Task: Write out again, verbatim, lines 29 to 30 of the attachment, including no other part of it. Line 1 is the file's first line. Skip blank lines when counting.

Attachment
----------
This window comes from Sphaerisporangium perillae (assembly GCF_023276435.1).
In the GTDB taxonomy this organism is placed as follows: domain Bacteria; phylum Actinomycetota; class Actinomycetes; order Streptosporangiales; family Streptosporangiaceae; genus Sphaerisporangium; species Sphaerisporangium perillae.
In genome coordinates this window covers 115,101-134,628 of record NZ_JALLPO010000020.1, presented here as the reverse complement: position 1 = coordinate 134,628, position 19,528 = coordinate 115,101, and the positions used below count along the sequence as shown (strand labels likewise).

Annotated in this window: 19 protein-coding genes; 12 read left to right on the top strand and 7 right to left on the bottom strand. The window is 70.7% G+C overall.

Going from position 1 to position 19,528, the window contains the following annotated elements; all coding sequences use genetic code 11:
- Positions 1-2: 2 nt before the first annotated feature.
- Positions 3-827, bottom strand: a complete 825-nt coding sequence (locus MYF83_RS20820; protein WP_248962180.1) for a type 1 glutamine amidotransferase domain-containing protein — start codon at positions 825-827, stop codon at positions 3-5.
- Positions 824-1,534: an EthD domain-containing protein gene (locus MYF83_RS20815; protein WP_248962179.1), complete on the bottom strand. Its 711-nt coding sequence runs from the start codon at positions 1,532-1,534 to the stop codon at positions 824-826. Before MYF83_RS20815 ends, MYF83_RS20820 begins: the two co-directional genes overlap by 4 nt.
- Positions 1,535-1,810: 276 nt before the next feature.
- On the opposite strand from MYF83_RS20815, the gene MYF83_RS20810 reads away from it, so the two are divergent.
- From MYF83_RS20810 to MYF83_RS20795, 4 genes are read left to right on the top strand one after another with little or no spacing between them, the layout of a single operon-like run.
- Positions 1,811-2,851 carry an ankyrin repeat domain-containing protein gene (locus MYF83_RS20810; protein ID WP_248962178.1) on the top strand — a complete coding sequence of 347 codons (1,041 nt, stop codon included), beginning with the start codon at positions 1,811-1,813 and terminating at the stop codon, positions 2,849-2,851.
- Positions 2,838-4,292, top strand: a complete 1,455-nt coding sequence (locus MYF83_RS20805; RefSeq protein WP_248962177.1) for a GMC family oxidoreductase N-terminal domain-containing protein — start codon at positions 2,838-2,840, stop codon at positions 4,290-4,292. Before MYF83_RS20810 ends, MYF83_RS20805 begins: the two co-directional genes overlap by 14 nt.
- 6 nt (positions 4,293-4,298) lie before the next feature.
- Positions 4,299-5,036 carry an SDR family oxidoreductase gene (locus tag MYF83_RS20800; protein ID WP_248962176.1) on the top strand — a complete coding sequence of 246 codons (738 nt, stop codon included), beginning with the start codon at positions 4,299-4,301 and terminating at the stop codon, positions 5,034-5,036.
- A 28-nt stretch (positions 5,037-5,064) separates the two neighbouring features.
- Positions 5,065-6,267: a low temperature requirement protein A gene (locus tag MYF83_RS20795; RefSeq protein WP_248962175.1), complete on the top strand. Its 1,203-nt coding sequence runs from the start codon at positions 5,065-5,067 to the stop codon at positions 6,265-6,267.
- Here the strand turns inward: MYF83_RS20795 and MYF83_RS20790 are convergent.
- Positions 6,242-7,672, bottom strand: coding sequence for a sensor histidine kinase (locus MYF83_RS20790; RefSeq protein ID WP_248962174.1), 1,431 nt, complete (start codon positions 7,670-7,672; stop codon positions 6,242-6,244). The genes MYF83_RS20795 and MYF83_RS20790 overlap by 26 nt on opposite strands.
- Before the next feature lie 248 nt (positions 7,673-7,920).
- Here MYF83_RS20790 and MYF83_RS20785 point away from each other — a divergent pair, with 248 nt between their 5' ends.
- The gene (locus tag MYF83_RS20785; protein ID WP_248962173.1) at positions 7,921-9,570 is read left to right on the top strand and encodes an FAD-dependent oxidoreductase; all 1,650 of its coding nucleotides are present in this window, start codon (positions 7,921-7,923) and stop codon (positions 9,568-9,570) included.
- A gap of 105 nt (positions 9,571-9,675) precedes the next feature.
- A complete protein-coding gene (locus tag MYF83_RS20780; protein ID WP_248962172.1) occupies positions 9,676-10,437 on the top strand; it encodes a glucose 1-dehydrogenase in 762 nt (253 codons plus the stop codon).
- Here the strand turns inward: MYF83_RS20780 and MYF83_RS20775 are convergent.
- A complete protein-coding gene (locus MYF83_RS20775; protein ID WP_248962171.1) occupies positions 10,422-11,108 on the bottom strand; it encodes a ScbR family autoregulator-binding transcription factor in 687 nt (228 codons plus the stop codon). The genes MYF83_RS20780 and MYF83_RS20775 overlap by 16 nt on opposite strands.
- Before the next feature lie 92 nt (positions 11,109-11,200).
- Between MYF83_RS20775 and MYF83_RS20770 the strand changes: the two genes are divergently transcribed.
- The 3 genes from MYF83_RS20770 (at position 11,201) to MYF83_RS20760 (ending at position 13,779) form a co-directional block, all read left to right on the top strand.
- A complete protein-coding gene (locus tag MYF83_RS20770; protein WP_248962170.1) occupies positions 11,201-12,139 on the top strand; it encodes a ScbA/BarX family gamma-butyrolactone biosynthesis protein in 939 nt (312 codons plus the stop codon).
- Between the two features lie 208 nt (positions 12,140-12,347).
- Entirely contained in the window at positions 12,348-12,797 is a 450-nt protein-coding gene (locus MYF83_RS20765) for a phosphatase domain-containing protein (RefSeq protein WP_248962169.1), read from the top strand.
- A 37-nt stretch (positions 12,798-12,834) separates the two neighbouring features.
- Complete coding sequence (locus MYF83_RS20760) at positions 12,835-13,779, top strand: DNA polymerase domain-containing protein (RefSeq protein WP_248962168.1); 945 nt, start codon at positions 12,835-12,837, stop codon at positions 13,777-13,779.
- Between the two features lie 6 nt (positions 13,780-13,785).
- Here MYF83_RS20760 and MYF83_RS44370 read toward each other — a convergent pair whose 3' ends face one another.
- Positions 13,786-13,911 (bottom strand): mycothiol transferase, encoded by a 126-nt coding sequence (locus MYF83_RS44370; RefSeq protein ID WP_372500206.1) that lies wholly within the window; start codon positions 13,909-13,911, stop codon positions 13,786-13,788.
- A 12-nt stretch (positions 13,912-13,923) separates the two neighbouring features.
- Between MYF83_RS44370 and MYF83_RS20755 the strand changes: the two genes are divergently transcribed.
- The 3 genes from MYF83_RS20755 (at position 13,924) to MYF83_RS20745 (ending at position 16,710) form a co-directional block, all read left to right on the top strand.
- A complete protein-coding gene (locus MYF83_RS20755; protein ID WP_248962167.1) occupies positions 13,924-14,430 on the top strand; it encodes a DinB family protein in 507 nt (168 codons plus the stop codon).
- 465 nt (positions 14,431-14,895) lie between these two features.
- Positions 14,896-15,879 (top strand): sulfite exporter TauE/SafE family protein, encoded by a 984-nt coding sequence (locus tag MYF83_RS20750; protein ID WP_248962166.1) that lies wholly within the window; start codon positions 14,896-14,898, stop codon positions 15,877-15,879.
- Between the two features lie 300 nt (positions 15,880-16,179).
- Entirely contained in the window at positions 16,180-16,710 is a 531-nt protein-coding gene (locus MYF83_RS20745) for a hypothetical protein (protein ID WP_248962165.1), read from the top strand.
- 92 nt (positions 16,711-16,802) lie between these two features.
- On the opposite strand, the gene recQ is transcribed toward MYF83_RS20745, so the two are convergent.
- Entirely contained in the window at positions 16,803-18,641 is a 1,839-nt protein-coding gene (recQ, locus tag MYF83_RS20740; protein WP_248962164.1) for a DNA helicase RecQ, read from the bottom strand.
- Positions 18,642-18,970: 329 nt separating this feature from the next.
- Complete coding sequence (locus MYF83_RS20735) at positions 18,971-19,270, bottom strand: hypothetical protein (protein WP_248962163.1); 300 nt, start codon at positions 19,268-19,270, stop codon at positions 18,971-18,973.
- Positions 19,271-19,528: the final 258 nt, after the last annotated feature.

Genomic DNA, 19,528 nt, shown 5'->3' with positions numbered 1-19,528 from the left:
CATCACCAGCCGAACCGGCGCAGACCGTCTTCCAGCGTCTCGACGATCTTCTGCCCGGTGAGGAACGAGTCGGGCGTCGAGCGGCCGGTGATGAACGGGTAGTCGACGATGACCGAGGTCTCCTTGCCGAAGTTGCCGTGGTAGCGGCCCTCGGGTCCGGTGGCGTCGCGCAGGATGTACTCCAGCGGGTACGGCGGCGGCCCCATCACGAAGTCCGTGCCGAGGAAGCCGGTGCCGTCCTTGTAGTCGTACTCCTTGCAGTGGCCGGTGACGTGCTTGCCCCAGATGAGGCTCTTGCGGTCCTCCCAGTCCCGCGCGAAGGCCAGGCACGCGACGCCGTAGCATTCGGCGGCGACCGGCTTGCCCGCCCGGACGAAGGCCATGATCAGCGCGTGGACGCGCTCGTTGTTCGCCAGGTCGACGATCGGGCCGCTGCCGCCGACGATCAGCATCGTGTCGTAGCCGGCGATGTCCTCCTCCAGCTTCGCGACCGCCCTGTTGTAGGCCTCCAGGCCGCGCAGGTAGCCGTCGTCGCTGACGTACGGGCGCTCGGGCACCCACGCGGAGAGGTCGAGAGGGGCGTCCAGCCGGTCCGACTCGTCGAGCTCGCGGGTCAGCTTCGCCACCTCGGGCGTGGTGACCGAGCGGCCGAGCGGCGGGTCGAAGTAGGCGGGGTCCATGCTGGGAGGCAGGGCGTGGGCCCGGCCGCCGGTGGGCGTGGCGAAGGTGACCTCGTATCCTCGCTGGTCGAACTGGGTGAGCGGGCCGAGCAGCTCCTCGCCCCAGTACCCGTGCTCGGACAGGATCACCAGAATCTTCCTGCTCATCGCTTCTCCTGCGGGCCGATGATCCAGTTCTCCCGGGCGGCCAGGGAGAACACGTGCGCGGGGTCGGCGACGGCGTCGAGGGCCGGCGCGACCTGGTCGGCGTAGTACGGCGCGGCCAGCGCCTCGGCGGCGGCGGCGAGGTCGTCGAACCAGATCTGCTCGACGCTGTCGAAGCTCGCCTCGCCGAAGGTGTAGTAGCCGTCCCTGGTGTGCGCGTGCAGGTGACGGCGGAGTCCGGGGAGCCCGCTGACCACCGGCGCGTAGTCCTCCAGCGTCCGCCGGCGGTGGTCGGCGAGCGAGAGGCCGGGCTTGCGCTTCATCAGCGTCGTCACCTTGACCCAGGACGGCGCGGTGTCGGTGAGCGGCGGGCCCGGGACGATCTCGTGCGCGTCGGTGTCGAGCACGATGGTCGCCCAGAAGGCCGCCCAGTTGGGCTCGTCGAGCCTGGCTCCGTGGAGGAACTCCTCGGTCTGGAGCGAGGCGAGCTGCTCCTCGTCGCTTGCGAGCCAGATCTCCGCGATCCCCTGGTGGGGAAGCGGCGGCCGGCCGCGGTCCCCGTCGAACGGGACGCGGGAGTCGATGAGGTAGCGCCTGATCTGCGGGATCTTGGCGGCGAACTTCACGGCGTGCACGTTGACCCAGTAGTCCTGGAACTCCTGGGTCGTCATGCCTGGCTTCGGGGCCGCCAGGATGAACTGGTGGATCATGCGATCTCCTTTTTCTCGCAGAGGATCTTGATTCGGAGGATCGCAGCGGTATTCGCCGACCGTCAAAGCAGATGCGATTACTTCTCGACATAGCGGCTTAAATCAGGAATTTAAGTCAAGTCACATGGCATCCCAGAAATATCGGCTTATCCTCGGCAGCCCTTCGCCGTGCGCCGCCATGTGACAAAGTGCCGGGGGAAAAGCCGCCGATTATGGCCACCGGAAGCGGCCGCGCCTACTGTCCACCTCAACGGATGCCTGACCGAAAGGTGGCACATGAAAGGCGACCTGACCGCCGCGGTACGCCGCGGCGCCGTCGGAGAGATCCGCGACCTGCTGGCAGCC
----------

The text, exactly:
- The 3 genes from MYF83_RS20770 (at position 11,201) to MYF83_RS20760 (ending at position 13,779) form a co-directional block, all read left to right on the top strand.
- A complete protein-coding gene (locus tag MYF83_RS20770; protein WP_248962170.1) occupies positions 11,201-12,139 on the top strand; it encodes a ScbA/BarX family gamma-butyrolactone biosynthesis protein in 939 nt (312 codons plus the stop codon).